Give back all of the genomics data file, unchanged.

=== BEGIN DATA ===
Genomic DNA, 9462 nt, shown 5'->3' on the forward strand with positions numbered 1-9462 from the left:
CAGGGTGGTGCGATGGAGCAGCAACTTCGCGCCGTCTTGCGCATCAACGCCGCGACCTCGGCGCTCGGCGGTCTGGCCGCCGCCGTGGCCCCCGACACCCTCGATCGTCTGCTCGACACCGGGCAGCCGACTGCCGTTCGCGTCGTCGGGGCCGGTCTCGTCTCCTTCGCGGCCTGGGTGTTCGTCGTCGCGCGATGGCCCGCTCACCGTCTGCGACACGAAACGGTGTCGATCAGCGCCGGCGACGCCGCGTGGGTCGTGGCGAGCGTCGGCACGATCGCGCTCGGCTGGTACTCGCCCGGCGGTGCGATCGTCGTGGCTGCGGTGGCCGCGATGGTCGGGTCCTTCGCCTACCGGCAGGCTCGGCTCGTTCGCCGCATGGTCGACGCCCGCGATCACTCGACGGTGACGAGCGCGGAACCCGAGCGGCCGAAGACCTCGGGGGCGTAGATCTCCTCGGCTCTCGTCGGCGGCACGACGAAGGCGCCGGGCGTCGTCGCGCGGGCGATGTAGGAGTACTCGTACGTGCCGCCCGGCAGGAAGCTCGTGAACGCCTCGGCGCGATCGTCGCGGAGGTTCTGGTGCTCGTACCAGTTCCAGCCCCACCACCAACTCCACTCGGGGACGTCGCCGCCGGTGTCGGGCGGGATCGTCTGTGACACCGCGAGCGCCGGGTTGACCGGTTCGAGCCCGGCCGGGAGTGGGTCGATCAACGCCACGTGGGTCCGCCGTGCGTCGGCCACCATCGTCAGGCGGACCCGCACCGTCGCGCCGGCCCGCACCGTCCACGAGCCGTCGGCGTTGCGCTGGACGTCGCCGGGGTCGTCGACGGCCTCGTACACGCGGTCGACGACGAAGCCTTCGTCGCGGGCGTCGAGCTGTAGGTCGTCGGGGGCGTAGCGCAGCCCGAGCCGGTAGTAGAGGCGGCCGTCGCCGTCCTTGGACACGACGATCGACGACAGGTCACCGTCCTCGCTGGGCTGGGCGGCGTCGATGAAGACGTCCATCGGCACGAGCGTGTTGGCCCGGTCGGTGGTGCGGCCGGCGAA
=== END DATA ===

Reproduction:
Genomic DNA, 9462 nt, shown 5'->3' on the forward strand with positions numbered 1-9462 from the left:
CAGGGTGGTGCGATGGAGCAGCAACTTCGCGCCGTCTTGCGCATCAACGCCGCGACCTCGGCGCTCGGCGGTCTGGCCGCCGCCGTGGCCCCCGACACCCTCGATCGTCTGCTCGACACCGGGCAGCCGACTGCCGTTCGCGTCGTCGGGGCCGGTCTCGTCTCCTTCGCGGCCTGGGTGTTCGTCGTCGCGCGATGGCCCGCTCACCGTCTGCGACACGAAACGGTGTCGATCAGCGCCGGCGACGCCGCGTGGGTCGTGGCGAGCGTCGGCACGATCGCGCTCGGCTGGTACTCGCCCGGCGGTGCGATCGTCGTGGCTGCGGTGGCCGCGATGGTCGGGTCCTTCGCCTACCGGCAGGCTCGGCTCGTTCGCCGCATGGTCGACGCCCGCGATCACTCGACGGTGACGAGCGCGGAACCCGAGCGGCCGAAGACCTCGGGGGCGTAGATCTCCTCGGCTCTCGTCGGCGGCACGACGAAGGCGCCGGGCGTCGTCGCGCGGGCGATGTAGGAGTACTCGTACGTGCCGCCCGGCAGGAAGCTCGTGAACGCCTCGGCGCGATCGTCGCGGAGGTTCTGGTGCTCGTACCAGTTCCAGCCCCACCACCAACTCCACTCGGGGACGTCGCCGCCGGTGTCGGGCGGGATCGTCTGTGACACCGCGAGCGCCGGGTTGACCGGTTCGAGCCCGGCCGGGAGTGGGTCGATCAACGCCACGTGGGTCCGCCGTGCGTCGGCCACCATCGTCAGGCGGACCCGCACCGTCGCGCCGGCCCGCACCGTCCACGAGCCGTCGGCGTTGCGCTGGACGTCGCCGGGGTCGTCGACGGCCTCGTACACGCGGTCGACGACGAAGCCTTCGTCGCGGGCGTCGAGCTGTAGGTCGTCGGGGGCGTAGCGCAGCCCGAGCCGGTAGTAGAGGCGGCCGTCGCCGTCCTTGGACACGACGATCGACGACAGGTCACCGTCCTCGCTGGGCTGGGCGGCGTCGATGAAGACGTCCATCGGCACGAGCGTGTTGGCCCGGTCGGTGGTGCGGCCGGCGAA